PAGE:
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Friday, August 03, 2007

Neighborhood Focus: Adams Morgan
written by Alfredo Flores
Photo credit: Johnathan Quigley
On Tap magazine August 2007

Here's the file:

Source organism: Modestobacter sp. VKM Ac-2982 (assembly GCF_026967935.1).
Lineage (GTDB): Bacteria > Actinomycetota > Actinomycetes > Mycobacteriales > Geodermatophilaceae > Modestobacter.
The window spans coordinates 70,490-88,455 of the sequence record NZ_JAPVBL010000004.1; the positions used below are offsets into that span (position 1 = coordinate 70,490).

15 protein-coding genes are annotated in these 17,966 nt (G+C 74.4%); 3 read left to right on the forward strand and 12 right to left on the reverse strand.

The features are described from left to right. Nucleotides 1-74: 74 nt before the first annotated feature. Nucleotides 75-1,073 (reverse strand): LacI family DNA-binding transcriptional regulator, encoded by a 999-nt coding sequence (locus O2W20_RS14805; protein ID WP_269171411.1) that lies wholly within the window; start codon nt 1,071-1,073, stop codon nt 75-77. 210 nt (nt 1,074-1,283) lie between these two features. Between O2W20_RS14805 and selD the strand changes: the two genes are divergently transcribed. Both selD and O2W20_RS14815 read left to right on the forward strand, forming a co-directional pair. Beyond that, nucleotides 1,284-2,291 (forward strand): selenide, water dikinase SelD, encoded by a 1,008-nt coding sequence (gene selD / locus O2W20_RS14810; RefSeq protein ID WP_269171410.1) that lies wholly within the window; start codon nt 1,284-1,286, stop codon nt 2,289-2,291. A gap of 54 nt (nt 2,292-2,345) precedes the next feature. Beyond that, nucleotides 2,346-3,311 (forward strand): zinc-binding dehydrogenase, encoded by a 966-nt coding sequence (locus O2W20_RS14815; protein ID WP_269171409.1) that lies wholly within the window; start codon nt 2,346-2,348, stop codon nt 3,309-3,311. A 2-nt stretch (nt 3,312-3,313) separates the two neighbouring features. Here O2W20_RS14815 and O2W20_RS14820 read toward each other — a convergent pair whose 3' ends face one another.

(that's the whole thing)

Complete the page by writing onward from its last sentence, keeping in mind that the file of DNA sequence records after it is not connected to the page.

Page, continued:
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Adams Morgan's history is as vibrant and colorful as its building's murals, the diversity among its people and in the many ways one can spend time there. Shopping and lounging in the afternoon, or nighttime clubbing and bar hopping in the evening among the dozens of restaurants and drinking holes on and near the 18th Street strip are what makes this the District's liveliest nightlife. Adams Morgan — also called AdMo, The Morgan, The Morg, AM, and many, many other acronyms — has its diverse roots embedded in its title. It's named after the integration of the all-black, and now defunct, Thomas P. Morgan Elementary School and the all-white John Quincy Adams Elementary School in the 1950s. Oh, how times have changed. Once AM was a fashionable suburb of DC with elegant apartment buildings and row houses built in the late 19th and early 20th centuries. Many of these same turn-of-the-last-century buildings are still in use today, as establishments that serve jumbo sliced pizza, host drag queen brunches, house cute boutique shops, and hold Jell-O wrestling matches and retro '80s dance-offs. I also hear that cheap beer and tasty martinis might be involved. So, let's get to it! Here's an Adams Morgan native's guide to his beloved neighborhood. TOP OF THE HILL: EAST SIDEColumbia Road from 18th Street toChamplain StreetPeople walking to AM from the Woodley Park-Zoo Adams Morgan Metro for the first time are usually looking for the first sign of nightlife. Welcome to the Adams Mill Bar and Grill — the first such sign before you reach the 18th Street strip. It's the home to many flip cup and beer pong tournaments upstairs, doggie happy hours on its large outdoor patio and lots of single young people looking to mingle indoors.Also, as you cross the bridge into Adam Morgan, you'll come across Mama Ayesha's, a family owned and operated restaurant on Calvert that features truly home-cooked Middle-Eastern food.Notable Columbia Road spots include Chief Ike's Mambo Room — a neighborhood haunt where DJs spin reggae, dancehall, soul and funk and patrons can gulp down $2 PBRs; and Churreria Madrid — tasty paella, churros and bistec. Pasta Mia has epic long lines, but well worth it for cheap but incredibly tasty Italian dishes, 25 in total, most notably green fettuccine with porcini-mushroom sauce and cheese tortellini with tomato-cream sauce. If you're into bicycles, City Bikes has a great selection of high-end bikes and their mechanics are among the city's best. TOP OF THE HILL: WEST SIDEColumbia Road from Belmont Road to18th StreetIf you were to hang a right at Columbia Road at the top of the strip you'll hit one of the longtime tenants of AdMo — Habana Village — arguably the best salsa joint within city limits. Walk inside and it's a blast from the past to ol' Habana: older guys in guayabera shirts, younger gals in short skirts and flashy tops twirling around the old wooden floor and tropical colored walls. While it might be intimidating for newcomers, fear not — just grab a mouth-watering mojito and arrive early for salsa lessons: Wednesdays through Fridays, starting with beginner's lesson at 7:30 p.m., intermediate at 8:30 p.m. One of the best daytime options after a night of salsa dancing (or however you choose to spend your night in AM), is to take part in Perrys' famous Sunday drag queen brunch. Drag queen divas — many of the same ones you would find at the 17th Street drag queen high heel race during Halloween week — serve you in some of the most outlandish outfits you'll ever see. As they sashay back and forth with food, they put on quite a show by shamelessly flirting with customers of all genders — male, female, and not-quite-sure. To top it off, their music selections are on full volume and over the top — think Donna Summer, Whitney Houston and the Eurythmics. Perrys also is home to one of the nicest rooftop decks in the area and is noted for its sushi selection. On the same side of the street is one of DC's best running shoe stores — Fleet Feet, owned by the proud parents of Mayor Adrian Fenty, Phil and Jan. It's been around since 1983, has a knowledgeable staff and allows you to 'test run' their shoes.For tasty Peruvian-style rotisserie chicken and delicious Lomo Saltado — the national dish of Peru (steak strips with specially seasoned French fries)— be sure to check out Granja de Oro. A few doors down is Grill From Ipanema, home to authentic Brazilian cuisine including Bahia-style stews, carne de sol (flank steak) and delicious caipirinhas to wash it all down. TOP OF THE 18TH STREET STRIP18th Street between Columbia andBelmont roadsA popular tourist destination — you've probably heard of this place from features on Playboy, Stuff and Wild On!, as well as DC locals who love blues, folk, jazz and bluegrass music and soul food — is Madam's Organ. It's hard to miss. A "Sorry, we're open" sign welcomes you, a busty "Madam" mural covers its outside wall and has the motto "Where the Beautiful People go to Get Ugly!" Madam is well-known for its redheads drink for half-off Rolling Rock special, and if you like mounted animals on the wall, mismatched furniture, local eclectic pieces of artwork and just a general crazy vibe that sets the Madam apart from most AdMo places, drop by. A very similar concept, but much more chill, can be found at Brazilian bistro Bossa — known for its massive sky-high candles, local photographer showcase, smooth Latin jazz, downtempo DJ sets, and live salsa bands. A sometimes overlooked, but good date place with its small patio, comfy couches, music set at a low enough volume to not interrupt conversation, and a pretty solid mojito to go along with moderately priced tapas and other Latin fair. Across the street is one of the most original concepts for a bar: aquariums with exotic fishes, and lots of them, hence appropriately titled The Reef. It's sort of an oceanography lesson come to life with its coral reef-like dark walls on the first level and the beautiful blue and green hues and spacious second level where the aquariums are impeccably kept with vibrant colored fish. It's Adams Morgan's largest bar, with a huge rooftop deck with a terrific view of Adams Morgan, and has one of its finest beer on tap selections — 16 total, and always rotating. Be sure to try The Reef's signature Belgium Sunrise — a deliciously tart mix of Allagash White layered on top with Kasteel St. Louis Framboise. Food-wise it's all free-range meats and poultry, organic produce and sustainable fish — all very good and at a fair price, particularly their bison burger hemp seed hummus. In the mood for something else? Try the Angry Inch, a bar full of energy. For great late-night nosh try Julia's Empanadas, a pretty good bang for the buck, and the notoriously famous Adams Morgan jumbo slice pizza; which is claimed to be sold at numerous locations through the strip (even as far south as U Street), but only one can boast it's the original and best — Pizza Mart. For higher-end late night bites there's The Diner and Tryst Coffeehouse and Bar — sister restaurants that share the same owner and are located two doors from each other. Tryst is a jewel of a coffeehouse/bar with some of the funkiest couches and best pastry and coffee selections in the city. The DINER has a similar menu and drink selection, with more chairs than couches, brunch-type food served 24/7 and a pretty good Bloody Mary. Around this area a couple of newer spots — 18th & Red and Grand Central. Both have a good reputation of being top places to go. Hungry for something different? How about Jyoti Indian Cuisine, decorated with carefully chosen items from India, the food is made with authentic spices from India kept warm served on a Kadai with a candle underneath.One of the cooler boutiques in the city also is on this block — Shake Your Booty. Booty has unique and rare footwear from David Aaron, Rampage and Hype. Another can't-miss mural while strolling down AM is the one that replicates Parisian artist Toulouse-Lautrec's portrait of singer Aristide Bruant — an unmistakable Adams Morgan landmark with its yellow backdrop and Bruant's signature black hat and vibrant red scarf. The mural envelopes the aptly named Cafe Toulouse, a quality French bistro that has blues and jazz music Thursday through Saturday. In contrast are the skulls hanging on the wall at DC's premier biker/Goth bar Asylum. For the past 10 years it's held the infamous Miller High Life Countdown on Saturdays, with High Life going for a quarter at 5 p.m. and going up 50 cents every hour. Also check their online calendar for their next apple sauce, pumpkin pie or Jell-O female wrestling contest; and bikini motorcycle washes. Speaking of Jell-O — another bargain is the $1 Jell-O shooters when the big light bulb lights up inside Millie and Al's. Another deal is the "when it rains, it pours" special at Toledo Lounge — i.e., rainy Mondays, Tuesdays and Wednesdays get you $2 draft beers. Something more upscale? Try the quality martinis and dishes at sister restaurants Chloe and Saki — the first serving a delicious Jumbo Lump Crab Cocktail and tasty mussels; the latter serving $1 negri and half-priced salmon teriyaki during happy hour. There's also the Left Bank, a fine French Restaurant. And to get a sports fix, visit Ventnor Sports Cafe.Another pair of sister establishments — Amsterdam Falafel Shop and M'Dawg Haute Dogs — sit right across the street from one another. Amsterdam is the best falafel in town because you make it. They give you a pita pocket, and it's up to you what 20 toppings you want: beets, cabbage, herb sauce, eggplant puree. M'Dawg boasts the $20 Kobe Bryant, the "Bentley" of all dogs, made with exquisite Wagyu beef, a Kobe-style beef known for its tenderness, marbling characteristics and juiciness (and hefty $150/pound price tag). Sister clubs Felix and Spy Lounge both have lines that stretch down 18th Street on weekends, and both feature sleek interiors reminiscent of Miami and New York nightclubs. Spy is a much smaller lounge, and somewhat more exclusive, while Felix has live funk or jazz music on the weekends. Be sure to try the Felix Breeze (Stoli Strasberi with strawberry puree), Mango Caipirinha, Felix Spring Punch (Grey Goose and berry liquor) and the Lotus (Absolut Vanilla and Lychee Puree). With a martini lineup like this, it's no wonder these two lounges host DC's best James Bond-themed parties. BOTTOM OF THE 18THSTREET STRIP18th Street between Belmont Road andFlorida Avenue While the top half of the strip can boast the vast majority of AM's restaurants and bars in a very compact space, there are some hidden treasures in the more spread out bottom portion. Before continuing down the strip, visit Stetson's, a nice neighborhood bar. Bourbon found a niche that previously had been missing in Adams Morgan: a hip bourbon and spirits bar. To no surprise, this bar has 70 kinds of bourbon in stock, including dozens of Kentucky bourbons and Tennessee whiskeys; as well as a dozen wines and a pretty good selection of draft and bottle beers, including Magic Hat and Blue Moon. An anchor of AM at 18th and Kalorama, Soussi has a homey, lived-in feel to it, even though it's been in existence for only five years. It has influences from North Africa, France and Belgium in its vibe, food, hookahs and drinks. Popular dishes include Mahi-Mahi, Lamb Couscous, Steak Pommes Frites, and Jamal's Penne served with white wine butter. Also be sure to check out L'Enfant, a European-style cafe/bar with a large patio. A different type of homey-feel is the authentic décor and cuisine of Casa Oaxaca — a new addition to AM and one of the very few authentic Mexican restaurants in the city. Be sure to try one of their seven moles, the cooked sauces that the Oaxaca Mexican region is best known for. Yet another place with a homey-feel, albeit because of the fact it's been there for a decade and not much has changed since, is the Common Share — home to $2 beers, pitchers for a few bucks more, and the best martini special you'll ever find — $2 on Saturdays before 10 p.m. Also in the area is Bobby Lew's, a new place that has drawn its own following for being a cool neieghborhood bar. If you're looking for an early start to the weekend, few places can match the fun that is the '80s Dance Party in the upstairs "Heaven" portion of Club Heaven and Hell on Thursdays. Get there early for the buckets of Corona and tequila shots combo, and to avoid what is usually a pretty long line to get in. Speaking of retro, albeit slightly earlier than the '80s, is Meeps & Aunt Neensie's Fashionette — one of DC's longest-running vintage shops, with particular focus on styling from the '40s through the 1970s. There also is a fair amount of "local specific" finds from local designers, such as a 'Debbie Does DC' T-shirt. Well there you have it, this has been one man's version of his AM. I'm sure I'll see you in AdMo soon! For more info on Club Heaven & Hell, see this month's bar of the month feature: For more info on Madams Organ, see this month's venue of the month feature: